We all have ideas.

Sometime we don’t even realise we do, as we don’t always pay attention to the flow of our mind.

Some ideas come and pass and never come back.

Some stick around.

Sometime we turn these ideas into action.

But even then we seldom finish them.


Parkinson’s law

Parkinson’s law is a project-management rule of thumb stating that :

“Work expands so as to fill the time available for its completion”

It does have some interesting corollaries, like “If you wait until the last minute, it only takes a minute to do”  (and jokes aside, it is a really interesting principle which has some curious correlations with the economic law of demand, but that’s off topic for this post.)

The reason it matters – is that we tend to think we have time doing something, until we realise we don’t, and the idea never turn into anything real.

And all good things takes time.

But we don’t have time.

So ideas are started and never finished.

Well… that is not a fatality.

If instead of trying to realise the best version of the idea straight out to the bat, you will be disappointed and will probably have time to finish anyway.

Enter agile.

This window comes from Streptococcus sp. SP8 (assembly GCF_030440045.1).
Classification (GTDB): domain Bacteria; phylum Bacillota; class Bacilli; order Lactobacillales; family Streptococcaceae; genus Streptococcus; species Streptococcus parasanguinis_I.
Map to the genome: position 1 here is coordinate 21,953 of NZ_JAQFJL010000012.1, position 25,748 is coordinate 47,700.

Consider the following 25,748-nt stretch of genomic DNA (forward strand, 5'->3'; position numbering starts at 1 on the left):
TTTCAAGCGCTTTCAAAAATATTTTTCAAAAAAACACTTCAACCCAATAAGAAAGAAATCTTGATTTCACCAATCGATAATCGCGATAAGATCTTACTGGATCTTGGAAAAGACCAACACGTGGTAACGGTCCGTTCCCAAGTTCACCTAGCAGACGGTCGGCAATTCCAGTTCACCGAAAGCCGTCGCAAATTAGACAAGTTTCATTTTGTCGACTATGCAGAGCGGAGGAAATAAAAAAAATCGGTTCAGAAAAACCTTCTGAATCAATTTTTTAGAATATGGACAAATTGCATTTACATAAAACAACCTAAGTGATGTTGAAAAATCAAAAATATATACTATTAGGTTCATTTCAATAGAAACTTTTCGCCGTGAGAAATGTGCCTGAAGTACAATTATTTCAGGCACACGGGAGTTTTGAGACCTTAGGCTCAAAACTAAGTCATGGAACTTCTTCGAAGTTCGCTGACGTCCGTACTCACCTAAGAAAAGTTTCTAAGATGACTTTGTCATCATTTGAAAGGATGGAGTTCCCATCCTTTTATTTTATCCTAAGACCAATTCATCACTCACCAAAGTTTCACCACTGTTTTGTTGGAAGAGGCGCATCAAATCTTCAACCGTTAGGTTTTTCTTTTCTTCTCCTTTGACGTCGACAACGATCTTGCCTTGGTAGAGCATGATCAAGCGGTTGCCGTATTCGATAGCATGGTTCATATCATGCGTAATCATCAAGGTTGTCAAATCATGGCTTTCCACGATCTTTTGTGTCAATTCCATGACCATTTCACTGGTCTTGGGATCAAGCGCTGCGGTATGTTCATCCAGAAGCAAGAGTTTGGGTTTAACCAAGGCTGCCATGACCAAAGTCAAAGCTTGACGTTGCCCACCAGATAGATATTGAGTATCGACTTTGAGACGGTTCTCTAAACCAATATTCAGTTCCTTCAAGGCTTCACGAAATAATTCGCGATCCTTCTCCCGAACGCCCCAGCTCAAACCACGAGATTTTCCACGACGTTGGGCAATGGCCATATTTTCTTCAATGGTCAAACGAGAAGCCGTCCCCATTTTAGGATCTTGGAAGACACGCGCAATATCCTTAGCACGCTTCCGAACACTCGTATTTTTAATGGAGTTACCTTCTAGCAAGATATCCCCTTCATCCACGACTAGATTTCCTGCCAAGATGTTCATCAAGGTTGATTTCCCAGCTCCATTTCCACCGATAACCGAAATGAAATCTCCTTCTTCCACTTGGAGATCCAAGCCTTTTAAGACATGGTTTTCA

Release Early, Release Often

Agile is a software principle that was introduced in order to fight the evil Waterfall model of project management which would cause the death of so many projects and actually would burn a lot of money.

Company would start a project and then run out of budget and the project would die.

Quite similar to most of us who start an idea, run out of time and we drop it.

To fight this, the idea was quite simple: deliver as fast as possible the smallest possible piece of software. Don’t overdo it and instead keep working, releasing and improving.

This is also known as an iterative development process, where at each release you improve on the back of the previous one.


Release early a small version of your grandiose idea is the first step toward completion.

The good thing: each release is a done version.

Done is better than perfect.


Just Ship

Agile was a niche innovation mainly in the world of software.

Seth Godin has shared a similar concept with a larger audience.

“What you do for a living is not be creative, what you do is ship”

Shipping is what define a successful creative from a failing one.

For a good reason: the more we overthink our creation, the less likely we are to get it out to the world.

(Side note: the resistance is the core reason why ideas die before they get implemented.)

Watch his talk on on how to avoid sabotaging projects just before we finally finish them.